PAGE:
November 21, 2005
Spanking Children Fuels Aggression, Anxiety
By Megan Rauscher
NEW YORK -- Children who are spanked when they misbehave are more likely to be anxious and aggressive than children who are disciplined in nonphysical ways, research shows. This is true even if spanking is the "cultural norm."
Whether parents should spank their children or use other forms of physical discipline is controversial. Some experts argue that children should not be spanked when they act out citing evidence that it leads to more, rather than fewer, behavior problems and it could escalate into physical abuse. There are data to support this argument.
Other experts, however, argue that the effects of spanking and physical discipline might depend on the characteristics of the child and family and the circumstances in which it is used.
To investigate the latter theory, researchers from questioned 336 mothers and their children in China, India, Italy, Kenya, the Philippines, and Thailand about cultural norms surrounding use of physical discipline and how it affected their children's behavior.
Jennifer Lansford, a research scientist from the Center for Child and Family Policy at Duke University spearheaded the survey. She told Reuters Health that "across the six countries studied, children who were physically disciplined more frequently were more aggressive and anxious than were children who were physically disciplined less frequently."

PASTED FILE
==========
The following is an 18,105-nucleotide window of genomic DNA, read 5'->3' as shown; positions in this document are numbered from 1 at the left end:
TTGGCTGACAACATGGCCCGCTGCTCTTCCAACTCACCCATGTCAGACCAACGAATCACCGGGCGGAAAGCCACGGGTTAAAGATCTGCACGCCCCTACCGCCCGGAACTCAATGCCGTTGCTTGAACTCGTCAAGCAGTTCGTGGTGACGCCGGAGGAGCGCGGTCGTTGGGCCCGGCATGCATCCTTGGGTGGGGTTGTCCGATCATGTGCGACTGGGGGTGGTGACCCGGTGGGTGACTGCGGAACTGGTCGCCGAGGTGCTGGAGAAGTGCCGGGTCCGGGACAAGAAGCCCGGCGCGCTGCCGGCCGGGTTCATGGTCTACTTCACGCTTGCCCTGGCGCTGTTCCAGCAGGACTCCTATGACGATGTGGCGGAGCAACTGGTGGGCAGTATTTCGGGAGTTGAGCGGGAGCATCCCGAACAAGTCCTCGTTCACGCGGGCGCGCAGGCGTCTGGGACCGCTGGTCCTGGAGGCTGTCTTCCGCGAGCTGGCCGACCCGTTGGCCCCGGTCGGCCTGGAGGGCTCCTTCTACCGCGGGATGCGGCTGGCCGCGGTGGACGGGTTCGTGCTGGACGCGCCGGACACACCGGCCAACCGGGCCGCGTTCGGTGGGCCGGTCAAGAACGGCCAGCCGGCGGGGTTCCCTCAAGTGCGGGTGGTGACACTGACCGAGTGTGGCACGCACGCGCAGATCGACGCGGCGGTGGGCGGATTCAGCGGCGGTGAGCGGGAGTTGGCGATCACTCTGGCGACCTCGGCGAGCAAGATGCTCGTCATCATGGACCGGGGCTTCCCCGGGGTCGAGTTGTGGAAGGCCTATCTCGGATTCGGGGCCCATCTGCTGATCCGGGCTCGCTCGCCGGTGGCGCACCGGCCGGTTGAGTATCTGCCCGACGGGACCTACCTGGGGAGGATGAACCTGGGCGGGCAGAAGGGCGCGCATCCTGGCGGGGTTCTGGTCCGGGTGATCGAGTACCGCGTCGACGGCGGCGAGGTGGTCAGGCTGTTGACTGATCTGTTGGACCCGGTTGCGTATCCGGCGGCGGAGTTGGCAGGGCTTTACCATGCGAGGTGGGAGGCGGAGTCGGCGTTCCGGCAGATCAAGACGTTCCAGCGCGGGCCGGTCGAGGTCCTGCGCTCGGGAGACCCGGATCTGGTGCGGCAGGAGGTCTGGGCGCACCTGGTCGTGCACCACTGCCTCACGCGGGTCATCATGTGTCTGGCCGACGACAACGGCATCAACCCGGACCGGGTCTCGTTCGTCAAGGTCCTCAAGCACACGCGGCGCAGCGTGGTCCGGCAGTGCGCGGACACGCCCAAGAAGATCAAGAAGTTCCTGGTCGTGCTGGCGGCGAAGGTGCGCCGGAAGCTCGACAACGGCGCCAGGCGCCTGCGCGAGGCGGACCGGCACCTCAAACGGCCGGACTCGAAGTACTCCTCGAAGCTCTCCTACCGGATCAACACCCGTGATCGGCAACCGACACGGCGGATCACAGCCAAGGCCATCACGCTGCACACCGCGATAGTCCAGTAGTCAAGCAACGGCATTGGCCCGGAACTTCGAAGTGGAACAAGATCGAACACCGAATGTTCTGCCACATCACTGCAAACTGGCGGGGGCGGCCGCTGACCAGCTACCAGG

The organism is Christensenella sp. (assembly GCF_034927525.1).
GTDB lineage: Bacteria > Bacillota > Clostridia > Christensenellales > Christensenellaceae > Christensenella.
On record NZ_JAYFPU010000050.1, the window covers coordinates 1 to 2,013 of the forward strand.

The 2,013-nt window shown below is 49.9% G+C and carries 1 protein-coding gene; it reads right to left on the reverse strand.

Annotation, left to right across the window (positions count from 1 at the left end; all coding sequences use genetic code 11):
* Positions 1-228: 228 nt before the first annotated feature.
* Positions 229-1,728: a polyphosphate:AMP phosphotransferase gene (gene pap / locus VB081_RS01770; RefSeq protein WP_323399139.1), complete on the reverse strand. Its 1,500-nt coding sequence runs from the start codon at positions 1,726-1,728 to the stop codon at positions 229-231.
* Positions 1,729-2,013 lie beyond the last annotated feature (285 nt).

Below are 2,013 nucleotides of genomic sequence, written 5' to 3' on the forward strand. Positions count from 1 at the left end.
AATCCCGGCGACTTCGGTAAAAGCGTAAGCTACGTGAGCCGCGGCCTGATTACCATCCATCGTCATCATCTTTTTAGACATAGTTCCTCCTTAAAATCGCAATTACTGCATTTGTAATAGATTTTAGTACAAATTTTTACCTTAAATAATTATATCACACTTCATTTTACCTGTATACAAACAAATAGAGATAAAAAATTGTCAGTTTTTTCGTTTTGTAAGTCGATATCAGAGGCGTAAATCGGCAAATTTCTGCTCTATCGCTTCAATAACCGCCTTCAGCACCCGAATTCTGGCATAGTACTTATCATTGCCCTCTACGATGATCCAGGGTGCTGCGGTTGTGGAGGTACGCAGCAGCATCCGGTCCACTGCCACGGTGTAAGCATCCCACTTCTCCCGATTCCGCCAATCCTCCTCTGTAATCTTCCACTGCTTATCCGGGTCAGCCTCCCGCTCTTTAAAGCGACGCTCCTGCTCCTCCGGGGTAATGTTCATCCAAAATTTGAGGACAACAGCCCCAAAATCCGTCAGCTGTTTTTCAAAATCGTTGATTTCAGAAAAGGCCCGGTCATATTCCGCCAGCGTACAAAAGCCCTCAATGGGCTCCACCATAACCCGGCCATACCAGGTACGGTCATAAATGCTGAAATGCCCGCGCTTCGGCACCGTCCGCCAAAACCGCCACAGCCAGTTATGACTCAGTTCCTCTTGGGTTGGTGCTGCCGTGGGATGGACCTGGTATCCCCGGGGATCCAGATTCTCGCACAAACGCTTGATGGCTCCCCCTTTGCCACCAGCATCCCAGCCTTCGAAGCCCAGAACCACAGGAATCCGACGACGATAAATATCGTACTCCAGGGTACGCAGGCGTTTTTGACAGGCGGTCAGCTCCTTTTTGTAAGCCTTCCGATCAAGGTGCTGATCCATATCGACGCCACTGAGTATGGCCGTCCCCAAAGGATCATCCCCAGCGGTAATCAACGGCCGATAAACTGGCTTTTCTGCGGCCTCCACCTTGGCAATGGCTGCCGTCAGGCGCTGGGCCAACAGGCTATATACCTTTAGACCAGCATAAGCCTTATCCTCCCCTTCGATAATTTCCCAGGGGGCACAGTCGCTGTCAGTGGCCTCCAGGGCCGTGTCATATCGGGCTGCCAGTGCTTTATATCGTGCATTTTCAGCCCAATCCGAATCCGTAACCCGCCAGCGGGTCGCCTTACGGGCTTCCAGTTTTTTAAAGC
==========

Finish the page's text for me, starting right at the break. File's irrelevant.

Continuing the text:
"However, in countries where the use of physical discipline was more common, being physically disciplined more frequently was not related as strongly to aggression and anxiety as it was in countries where physical discipline was less frequently used," she said.
Not surprisingly, in Thailand, a country where peace-promoting Buddhist teachings predominant, moms were least likely to spank their children or use other forms of physical discipline.
In Kenya, on the other hand, where use of physical discipline is common and considered normal for the most part, moms were most likely to spank or engage in similar disciplinary tactics. In a study conducted in Kenya in 2003, 57 percent of grandmothers reported caning, pinching, slapping, tying with a rope, hitting, beating, and kicking as forms of discipline they had used on their grandchildren.
One question the findings raise, according to Lansford, is whether being physically disciplined more frequently causes an increase in aggression and anxiety or whether children who are already aggressive and anxious are simply physically disciplined more often. "On the basis of other work conducted in the United States, the answer is probably some of each," Lansford said.
"Another question is whether physical discipline is appropriate in this day and age, regardless of how accepted it may be," she added.
SOURCE: Child Development, November/December 2005.